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  1. “… it was the African conquerors who built so much of Sicily’s first hygienic plumbing, in early Medieval times …” – Well, well, it is a question of perspective: This is only true, if we omit Greeks and Romans, who, by the way, brought plumbing to Africa … – did you visit the Museo Mandralisca? Great stuff there! And they even have a public toilet at the central place in Cefalù: Thumbs up!

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    1. Yes, true, though the Romans didn’t do much for Sicily other than extensive deforestation so that they could turn the place into their Imperial Shipyard, and taking as much food and money from the Sicilians as they possibly could.
      I thought they only built plumbing for the Roman governors and administrators in their big villas?
      I have seen Greek irrigation channels bringing water through the centre of the town at Agrigento, so yes, the Greeks brought plumbing, but most of it had been neglected and abandoned under chaotic Byzantine rule by the time the Africans arrived I think.
      Though maybe am I missing something.
      I tried to visit the Museo Mandralisca twice but both tkimes it was “closed for refurbishment”…. Ah, Sicily!!!

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  2. I’ve visited Cefalu but didn’t have time to see the laundry or much more than the Cathedral. One thing about the Cathedral that not a lot of people know, there are Arabic paintings on the beams of the nave. But they’re so high up and it’s so dark, it’s hard to see them.

    There is one book I have found, “Medieval Islamic Symbolism and the Paintings in the Cefalù Cathedral,” by Mirjam Gelfer-Jørgensen, that has photos of the paintings, taken in the 1980s by a very brave photographer crawling around on the beams up there. They are similar to the paintings done on the muquarnas of the Capella Palatina in Palermo, but cruder and because of the constraints of the surface, smaller.

    Anyway, the Arabs who stayed on the island after the Normans conquered were mostly poorer farmers in the western part around Palermo; they were serfs for “lords” such as the monks of Monreale. The others were slaves in the court (these were mostly women, and many of them worked in the tiraz, or royal silk works) and merchants. There were also the eunuchs in the service of the court diwan, or administration. Most of the noble class fled to Spain or North Africa. There were some converts.

    The Arabs persisted until the reign of Frederick II, although there were some horrific slaughters against them (during the reign of William II, for example, when Muslims were persecuted as sexual predators). There were problems and rebellions among the Arabs during his regency and early reign, and when he became emperor, he went in with his troops to break up the fighting. He actually had to besiege Corleone, which was an Arab town. Once the rebellions were put down, he deported all the unconverted Arabs off the island to the town of Lucera, in Apulia on the mainland. The areas like Corleone where the population was depleted, he invited in Lombard settlers (my ancestors came to Corleone in this way).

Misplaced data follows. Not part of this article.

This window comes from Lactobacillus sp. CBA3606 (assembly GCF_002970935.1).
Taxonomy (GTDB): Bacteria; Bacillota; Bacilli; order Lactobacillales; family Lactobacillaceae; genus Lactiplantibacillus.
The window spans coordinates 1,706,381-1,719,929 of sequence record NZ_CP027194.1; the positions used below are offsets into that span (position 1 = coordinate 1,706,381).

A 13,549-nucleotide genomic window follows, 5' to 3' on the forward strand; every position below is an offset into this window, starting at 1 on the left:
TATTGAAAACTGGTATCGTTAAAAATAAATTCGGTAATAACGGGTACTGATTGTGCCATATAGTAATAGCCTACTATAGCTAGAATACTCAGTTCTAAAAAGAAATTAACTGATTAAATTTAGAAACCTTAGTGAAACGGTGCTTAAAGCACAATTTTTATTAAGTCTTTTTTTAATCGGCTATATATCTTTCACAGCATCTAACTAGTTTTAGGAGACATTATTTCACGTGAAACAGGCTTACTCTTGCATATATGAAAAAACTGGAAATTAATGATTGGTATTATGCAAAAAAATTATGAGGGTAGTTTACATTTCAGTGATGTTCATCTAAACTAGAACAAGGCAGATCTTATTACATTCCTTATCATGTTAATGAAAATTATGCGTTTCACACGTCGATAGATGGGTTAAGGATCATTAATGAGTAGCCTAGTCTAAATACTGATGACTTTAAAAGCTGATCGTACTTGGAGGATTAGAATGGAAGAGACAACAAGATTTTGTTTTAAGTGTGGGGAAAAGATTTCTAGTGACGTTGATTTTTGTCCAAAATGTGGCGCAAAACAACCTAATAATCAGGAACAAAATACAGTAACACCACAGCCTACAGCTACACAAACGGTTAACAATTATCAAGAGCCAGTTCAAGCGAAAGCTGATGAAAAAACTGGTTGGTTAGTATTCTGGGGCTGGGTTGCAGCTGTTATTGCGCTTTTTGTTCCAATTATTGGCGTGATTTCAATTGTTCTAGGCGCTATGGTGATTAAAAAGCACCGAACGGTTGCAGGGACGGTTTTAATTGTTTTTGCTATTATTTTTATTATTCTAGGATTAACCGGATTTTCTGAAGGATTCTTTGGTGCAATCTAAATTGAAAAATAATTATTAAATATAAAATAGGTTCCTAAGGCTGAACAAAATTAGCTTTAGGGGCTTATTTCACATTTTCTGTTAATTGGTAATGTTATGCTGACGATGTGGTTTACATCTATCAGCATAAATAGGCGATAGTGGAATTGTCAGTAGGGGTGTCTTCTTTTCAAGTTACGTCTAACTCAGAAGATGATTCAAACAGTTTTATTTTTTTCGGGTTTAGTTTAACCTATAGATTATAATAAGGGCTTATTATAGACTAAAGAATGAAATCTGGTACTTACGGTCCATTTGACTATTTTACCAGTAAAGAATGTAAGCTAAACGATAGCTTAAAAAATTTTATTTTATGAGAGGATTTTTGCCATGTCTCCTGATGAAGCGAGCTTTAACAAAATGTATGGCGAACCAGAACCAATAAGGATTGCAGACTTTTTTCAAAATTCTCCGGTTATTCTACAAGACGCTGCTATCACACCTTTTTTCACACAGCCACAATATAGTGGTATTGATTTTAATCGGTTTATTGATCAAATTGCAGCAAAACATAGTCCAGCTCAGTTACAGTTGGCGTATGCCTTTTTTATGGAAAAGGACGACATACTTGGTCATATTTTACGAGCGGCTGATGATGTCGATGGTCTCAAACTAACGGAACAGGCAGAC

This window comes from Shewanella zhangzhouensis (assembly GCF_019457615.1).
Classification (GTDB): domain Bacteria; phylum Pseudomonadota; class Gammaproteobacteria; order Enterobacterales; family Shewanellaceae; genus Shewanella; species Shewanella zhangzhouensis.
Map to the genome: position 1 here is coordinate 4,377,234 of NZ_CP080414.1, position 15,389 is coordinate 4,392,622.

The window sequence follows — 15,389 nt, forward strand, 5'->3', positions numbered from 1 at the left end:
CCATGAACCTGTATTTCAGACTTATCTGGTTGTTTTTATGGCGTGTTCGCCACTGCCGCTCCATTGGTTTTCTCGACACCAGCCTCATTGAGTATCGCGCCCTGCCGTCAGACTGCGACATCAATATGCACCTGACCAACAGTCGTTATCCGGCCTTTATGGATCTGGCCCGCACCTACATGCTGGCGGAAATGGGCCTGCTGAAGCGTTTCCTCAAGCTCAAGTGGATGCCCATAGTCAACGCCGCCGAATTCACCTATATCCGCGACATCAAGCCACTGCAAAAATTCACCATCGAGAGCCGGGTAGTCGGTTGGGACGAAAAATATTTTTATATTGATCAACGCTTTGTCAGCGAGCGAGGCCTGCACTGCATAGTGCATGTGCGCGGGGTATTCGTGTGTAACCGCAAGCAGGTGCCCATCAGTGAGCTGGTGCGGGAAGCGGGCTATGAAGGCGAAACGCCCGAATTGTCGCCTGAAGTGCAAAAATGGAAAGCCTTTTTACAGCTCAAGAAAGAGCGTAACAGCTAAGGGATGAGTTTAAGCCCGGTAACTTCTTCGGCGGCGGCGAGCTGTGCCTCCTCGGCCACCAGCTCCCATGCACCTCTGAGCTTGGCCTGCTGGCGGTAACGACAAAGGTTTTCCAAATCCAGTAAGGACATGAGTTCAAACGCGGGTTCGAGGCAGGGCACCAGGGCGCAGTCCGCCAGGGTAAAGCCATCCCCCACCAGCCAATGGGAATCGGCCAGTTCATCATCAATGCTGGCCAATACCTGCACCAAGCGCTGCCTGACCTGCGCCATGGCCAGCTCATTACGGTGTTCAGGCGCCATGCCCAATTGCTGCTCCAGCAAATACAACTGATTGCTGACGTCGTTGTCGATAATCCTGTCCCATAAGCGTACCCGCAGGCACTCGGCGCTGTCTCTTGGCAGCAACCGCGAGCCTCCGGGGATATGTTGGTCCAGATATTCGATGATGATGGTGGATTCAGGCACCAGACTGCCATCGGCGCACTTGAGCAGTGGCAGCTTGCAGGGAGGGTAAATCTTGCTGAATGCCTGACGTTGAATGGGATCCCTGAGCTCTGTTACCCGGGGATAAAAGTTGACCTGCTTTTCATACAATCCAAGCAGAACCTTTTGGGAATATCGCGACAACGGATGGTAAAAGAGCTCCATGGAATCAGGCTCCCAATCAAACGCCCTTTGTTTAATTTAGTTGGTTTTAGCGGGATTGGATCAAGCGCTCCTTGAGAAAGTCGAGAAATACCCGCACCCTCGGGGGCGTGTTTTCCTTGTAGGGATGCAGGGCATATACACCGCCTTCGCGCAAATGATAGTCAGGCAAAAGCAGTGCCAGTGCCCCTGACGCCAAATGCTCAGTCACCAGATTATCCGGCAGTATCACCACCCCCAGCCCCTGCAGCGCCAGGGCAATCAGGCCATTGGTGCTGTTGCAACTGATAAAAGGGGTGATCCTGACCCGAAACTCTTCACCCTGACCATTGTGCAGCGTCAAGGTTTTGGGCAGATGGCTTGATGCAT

Lucera was emptied of Muslims after Charles I defeated Manfred of Sicily (the illegitimate son of Frederick II). They were either sold into slavery or converted. The cathedral in Lucera stands where the mosque was located.

    The Jews were in Sicily until the Inquisition. Ironically, they preserved the Arabic language and elements of Arabic cuisine. Most of the Jews were traders and from Egypt and other Arab-held lands, and spoke Arabic.

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    1. Wow, Adelisa that is fascinating and thank you so much for sharing so much interesting history. I’ve always been fascinated by the way the Arabs built so many of the churches and cathedrals in Sicily, so it is all the more interesting to have specific details pointed out.
      My husband recently bought a camera with a massive zoom lens, so we will have to test what he can photograph next time we go to Cefalù.

      I do still miss your Sicilian history blog BTW. Are you planning to add any more to it in future, or is that a closed project now?

      Here’s the link if any of my readers want to go and explore…
      http://siquillya.wordpress.com/2011/12/30/the-cappella-palatina-muquarnas/

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  3. Beautiful pictures. The laundries were a definite step up from what was happening in a lot of Europe (no baths or clean clothes for extended periods of time). The movie sounds like a great idea. 🙂

    Liked by 1 person